The United States might run into trouble accessing debt markets if it defaulted on any of its financial obligations, even if it were able to keep up payments on government bonds, Treasury Secretary Jack Lew told Congress.
Lew was responding to questions about a bill in the U.S. House of Representatives that would prioritize payments on government bonds and Social Security if the United States hits its debt limit, in order to avoid a credit default.
If passed, the law would make it easier for Republicans to use a fight over the nation's legal borrowing limit, known as the debt ceiling, to try to extract spending cuts from President Barack Obama.
"The thing I would urge you to consider is, you enter a world we've never been in once the United States is not meeting its obligations," Lew told a House subcommittee. "We cannot assume markets will function in an orderly way if that (happens)."
The current suspension of the debt limit expires on May 19, although the Treasury can use emergency cash-management measures to push off the day of reckoning into August. The date could fall even further in the future given unexpectedly strong tax revenues and the possibility of a big payment to the Treasury from housing finance giants Fannie Mae and Freddie Mac.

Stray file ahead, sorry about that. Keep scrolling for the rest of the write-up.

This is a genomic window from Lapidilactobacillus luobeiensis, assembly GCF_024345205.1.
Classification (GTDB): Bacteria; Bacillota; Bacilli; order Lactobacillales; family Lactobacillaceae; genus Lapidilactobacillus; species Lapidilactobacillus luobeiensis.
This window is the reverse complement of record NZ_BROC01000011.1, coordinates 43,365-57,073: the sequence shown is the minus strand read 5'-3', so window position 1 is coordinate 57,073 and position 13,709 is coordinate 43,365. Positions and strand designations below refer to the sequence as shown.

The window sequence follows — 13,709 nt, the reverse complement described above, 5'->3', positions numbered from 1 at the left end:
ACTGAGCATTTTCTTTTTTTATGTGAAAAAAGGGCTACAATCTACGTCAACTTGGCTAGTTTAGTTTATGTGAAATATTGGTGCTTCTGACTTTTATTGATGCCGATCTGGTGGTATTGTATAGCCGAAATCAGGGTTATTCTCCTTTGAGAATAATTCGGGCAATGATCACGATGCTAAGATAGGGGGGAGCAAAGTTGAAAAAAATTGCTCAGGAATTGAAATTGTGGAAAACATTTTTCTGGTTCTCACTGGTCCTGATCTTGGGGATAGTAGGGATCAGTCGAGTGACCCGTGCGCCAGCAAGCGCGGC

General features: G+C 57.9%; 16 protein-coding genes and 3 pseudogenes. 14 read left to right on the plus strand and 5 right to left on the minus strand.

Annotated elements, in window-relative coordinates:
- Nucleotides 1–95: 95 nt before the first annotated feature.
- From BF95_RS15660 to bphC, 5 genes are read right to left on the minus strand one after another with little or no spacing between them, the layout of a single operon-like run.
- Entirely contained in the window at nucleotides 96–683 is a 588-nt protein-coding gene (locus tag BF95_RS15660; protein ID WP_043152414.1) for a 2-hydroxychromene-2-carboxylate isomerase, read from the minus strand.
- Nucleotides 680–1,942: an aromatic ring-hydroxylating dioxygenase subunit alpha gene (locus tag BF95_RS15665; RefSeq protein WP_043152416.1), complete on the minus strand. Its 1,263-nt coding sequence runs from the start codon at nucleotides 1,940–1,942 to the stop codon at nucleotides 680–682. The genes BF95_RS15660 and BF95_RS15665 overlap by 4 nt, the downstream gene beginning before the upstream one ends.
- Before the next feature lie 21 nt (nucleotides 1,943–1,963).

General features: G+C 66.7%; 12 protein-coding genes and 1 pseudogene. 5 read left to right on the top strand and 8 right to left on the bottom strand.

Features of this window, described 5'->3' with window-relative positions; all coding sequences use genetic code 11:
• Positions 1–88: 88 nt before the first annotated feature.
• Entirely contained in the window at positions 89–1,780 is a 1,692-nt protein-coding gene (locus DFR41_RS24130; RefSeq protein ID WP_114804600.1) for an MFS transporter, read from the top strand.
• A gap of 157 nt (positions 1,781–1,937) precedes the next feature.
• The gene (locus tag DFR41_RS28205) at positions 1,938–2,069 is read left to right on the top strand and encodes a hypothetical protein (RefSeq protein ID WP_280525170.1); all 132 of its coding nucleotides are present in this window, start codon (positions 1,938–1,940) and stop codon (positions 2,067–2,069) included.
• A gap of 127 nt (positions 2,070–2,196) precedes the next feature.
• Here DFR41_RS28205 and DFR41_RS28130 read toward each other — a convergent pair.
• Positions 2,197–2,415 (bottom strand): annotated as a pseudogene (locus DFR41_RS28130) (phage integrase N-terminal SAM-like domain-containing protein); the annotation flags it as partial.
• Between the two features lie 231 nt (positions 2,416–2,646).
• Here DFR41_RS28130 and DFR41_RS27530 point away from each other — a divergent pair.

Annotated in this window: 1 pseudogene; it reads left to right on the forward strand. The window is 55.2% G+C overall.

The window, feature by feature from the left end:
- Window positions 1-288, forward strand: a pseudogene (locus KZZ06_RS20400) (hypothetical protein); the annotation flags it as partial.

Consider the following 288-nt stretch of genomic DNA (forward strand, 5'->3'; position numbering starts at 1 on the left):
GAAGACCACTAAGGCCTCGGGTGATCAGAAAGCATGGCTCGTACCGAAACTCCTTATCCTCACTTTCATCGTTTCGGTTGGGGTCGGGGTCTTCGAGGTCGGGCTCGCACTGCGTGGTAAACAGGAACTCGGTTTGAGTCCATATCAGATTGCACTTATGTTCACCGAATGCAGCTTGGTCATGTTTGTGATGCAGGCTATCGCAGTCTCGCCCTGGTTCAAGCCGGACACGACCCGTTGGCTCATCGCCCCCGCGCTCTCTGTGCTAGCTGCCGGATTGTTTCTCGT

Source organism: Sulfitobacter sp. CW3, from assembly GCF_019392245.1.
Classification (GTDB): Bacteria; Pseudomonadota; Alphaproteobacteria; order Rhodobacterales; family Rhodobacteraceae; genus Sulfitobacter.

Lew has said it is impossible to try to pinpoint when exactly the use of these emergency maneuvers would be exhausted due to a delayed tax filing season and uncertainty about the effect of steep government spending cuts known as the sequester.
Once the United States reaches its debt limit, the government faces the prospect of defaulting on financial obligations, and potentially its debt, which could shake up markets and damage the economy.
Staff at the International Monetary Fund warned that failure to smoothly raise the U.S. debt ceiling could do serious damage to the global economy.
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